By Nyamekye Daniel
(The Center Square) – Gov. Roy Cooper signed two bills into law May 4 that make up the first round of coronavirus relief for North Carolinians.
Cooper signed Senate Bill 704 and House Bill 1043 during a news conference. The bills include nearly $1.6 billion in federal aid and various policy changes meant to improve and help pay for the state’s response to the COVID-19 pandemic.
“I am signing into law two critical relief bills that will provide assistance to families, schools, hospitals and small businesses as our state battles COVID-19,” Cooper said. “There is more work ahead of us, and I hope the spirit of consensus behind these bills will continue.”
HB 1043 allocates $1.4 billion in federal funding directed to North Carolina through the Coronavirus Aid, Relief, and Economic Security Act to support remote learning for students, hospitals, public health, small businesses, research and vaccine development and buying personal protective equipment, among other needs. Another $150 million has been placed in a reserve fund for local government.
Policy changes in SB 704 include a driver’s license and registration deadline extension, public school testing waivers, legal protections for health-care workers and business owners, changes to unemployment law and tax relief for North Carolinians.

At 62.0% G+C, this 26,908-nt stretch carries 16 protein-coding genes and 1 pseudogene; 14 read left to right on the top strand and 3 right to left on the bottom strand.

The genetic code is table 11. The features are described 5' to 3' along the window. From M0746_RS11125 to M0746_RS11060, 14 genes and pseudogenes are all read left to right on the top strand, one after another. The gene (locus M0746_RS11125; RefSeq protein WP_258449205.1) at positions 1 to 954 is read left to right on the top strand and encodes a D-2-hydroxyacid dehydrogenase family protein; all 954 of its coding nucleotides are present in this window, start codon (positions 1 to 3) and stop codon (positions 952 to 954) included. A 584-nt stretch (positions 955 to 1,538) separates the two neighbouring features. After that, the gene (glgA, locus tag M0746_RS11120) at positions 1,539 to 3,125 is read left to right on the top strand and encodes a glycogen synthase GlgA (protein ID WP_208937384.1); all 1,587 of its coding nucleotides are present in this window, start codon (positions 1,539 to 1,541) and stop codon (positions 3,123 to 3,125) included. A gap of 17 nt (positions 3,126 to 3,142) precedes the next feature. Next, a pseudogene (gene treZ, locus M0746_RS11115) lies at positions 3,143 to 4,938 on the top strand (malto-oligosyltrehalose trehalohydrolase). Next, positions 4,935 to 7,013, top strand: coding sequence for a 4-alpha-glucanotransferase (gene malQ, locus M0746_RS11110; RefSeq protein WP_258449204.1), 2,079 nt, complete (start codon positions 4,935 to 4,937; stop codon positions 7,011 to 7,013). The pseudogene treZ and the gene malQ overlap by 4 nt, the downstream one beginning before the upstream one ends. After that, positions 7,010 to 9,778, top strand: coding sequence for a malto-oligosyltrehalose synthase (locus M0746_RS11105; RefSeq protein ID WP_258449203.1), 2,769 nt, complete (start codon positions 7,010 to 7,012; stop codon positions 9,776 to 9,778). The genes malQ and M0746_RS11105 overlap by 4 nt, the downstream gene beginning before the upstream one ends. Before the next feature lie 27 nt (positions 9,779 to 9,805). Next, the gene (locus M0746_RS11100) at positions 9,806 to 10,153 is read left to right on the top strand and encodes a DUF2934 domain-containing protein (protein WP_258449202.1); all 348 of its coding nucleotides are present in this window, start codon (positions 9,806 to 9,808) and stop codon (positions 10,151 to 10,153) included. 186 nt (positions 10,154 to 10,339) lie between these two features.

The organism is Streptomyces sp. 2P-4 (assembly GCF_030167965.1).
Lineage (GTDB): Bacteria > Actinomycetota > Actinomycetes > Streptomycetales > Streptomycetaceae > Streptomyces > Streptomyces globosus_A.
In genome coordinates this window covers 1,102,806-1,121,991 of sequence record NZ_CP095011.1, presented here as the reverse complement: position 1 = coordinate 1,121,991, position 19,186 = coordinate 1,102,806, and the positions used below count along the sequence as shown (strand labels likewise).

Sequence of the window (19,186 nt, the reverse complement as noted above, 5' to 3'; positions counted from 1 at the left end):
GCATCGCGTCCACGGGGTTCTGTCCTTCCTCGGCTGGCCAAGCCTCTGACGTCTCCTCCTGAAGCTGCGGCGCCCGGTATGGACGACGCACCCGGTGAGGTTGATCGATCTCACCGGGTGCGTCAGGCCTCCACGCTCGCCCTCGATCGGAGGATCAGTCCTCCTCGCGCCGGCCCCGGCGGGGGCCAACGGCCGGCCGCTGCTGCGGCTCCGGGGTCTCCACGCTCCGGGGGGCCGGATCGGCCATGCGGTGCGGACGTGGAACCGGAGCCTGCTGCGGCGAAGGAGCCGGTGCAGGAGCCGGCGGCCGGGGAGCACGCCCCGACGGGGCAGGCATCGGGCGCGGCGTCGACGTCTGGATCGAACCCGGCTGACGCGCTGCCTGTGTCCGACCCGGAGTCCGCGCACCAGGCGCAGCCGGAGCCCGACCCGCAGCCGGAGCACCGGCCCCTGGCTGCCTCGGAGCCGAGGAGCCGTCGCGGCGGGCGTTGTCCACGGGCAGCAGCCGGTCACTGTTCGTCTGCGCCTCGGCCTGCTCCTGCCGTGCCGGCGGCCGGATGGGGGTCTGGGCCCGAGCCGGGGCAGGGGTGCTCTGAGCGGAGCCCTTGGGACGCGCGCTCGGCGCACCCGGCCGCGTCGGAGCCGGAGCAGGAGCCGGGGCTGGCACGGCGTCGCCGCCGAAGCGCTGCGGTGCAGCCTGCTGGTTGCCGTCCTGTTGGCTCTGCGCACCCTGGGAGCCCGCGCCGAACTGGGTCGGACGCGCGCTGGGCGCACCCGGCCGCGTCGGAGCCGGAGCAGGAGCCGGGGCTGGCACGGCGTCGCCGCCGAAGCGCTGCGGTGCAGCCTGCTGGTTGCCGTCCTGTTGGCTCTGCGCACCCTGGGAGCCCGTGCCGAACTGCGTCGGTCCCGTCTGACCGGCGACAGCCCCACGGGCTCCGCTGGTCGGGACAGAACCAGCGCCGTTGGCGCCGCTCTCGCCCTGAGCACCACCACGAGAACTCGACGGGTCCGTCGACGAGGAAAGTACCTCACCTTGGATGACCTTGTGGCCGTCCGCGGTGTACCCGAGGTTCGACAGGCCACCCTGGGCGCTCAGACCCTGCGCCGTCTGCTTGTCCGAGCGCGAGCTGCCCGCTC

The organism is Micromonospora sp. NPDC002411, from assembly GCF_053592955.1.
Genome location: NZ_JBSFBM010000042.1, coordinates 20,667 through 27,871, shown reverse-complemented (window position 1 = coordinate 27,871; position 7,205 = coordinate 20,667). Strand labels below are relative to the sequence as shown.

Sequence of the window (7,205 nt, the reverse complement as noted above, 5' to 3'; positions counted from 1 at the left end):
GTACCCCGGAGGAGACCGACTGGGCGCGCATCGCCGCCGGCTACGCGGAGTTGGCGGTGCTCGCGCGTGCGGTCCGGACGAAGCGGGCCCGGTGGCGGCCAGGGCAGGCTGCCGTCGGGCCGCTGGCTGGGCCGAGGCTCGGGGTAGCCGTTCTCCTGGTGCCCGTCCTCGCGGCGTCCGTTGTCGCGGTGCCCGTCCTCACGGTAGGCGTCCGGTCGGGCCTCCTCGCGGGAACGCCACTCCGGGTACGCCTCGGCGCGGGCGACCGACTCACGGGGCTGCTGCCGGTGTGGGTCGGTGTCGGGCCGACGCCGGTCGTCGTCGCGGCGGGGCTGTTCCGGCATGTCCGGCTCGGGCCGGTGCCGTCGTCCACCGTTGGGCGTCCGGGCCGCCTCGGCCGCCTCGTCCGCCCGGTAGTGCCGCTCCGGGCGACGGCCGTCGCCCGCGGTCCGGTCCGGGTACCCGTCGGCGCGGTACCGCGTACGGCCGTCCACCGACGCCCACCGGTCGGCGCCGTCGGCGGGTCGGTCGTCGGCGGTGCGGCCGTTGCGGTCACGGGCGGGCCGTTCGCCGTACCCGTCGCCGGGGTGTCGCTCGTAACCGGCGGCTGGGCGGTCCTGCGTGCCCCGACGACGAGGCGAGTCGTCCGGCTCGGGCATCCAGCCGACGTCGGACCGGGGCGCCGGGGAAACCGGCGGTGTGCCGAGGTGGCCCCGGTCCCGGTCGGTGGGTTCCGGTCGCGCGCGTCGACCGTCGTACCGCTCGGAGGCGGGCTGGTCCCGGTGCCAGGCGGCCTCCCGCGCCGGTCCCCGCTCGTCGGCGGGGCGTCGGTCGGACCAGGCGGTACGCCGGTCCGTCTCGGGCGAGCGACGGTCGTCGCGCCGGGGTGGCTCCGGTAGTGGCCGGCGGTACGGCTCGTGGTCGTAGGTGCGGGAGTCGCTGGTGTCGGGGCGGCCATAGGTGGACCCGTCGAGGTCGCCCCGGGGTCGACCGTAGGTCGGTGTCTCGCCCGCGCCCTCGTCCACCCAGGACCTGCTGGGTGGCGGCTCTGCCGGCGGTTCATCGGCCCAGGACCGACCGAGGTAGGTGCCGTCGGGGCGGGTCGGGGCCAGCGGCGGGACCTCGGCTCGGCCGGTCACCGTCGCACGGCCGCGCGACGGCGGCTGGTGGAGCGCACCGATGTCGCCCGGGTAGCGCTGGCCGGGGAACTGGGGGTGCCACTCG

The two pieces of legislation quickly moved through the North Carolina House last week and were finalized unanimously in both chambers.
Cooper was joined May 4 by House and Senate leaders on both sides of the political aisle.
“The General Assembly crafted a bipartisan COVID-19 relief package that puts North Carolina on the right path to recovery,” Senate Leader Phil Berger, R–Rockingham said. “Gov. Cooper’s signature on these bills sends a signal to our citizens that our state is moving past this crisis and that action is being taken to address their concerns.”
Lawmakers have said they plan to work on another relief package in upcoming weeks.
“Citizens expect bipartisan progress, and we are off to a good start,” House Minority Leader Darren Jackson, D–Wake said. “Now we need to do more for front-line workers, the unemployed and people without health insurance.”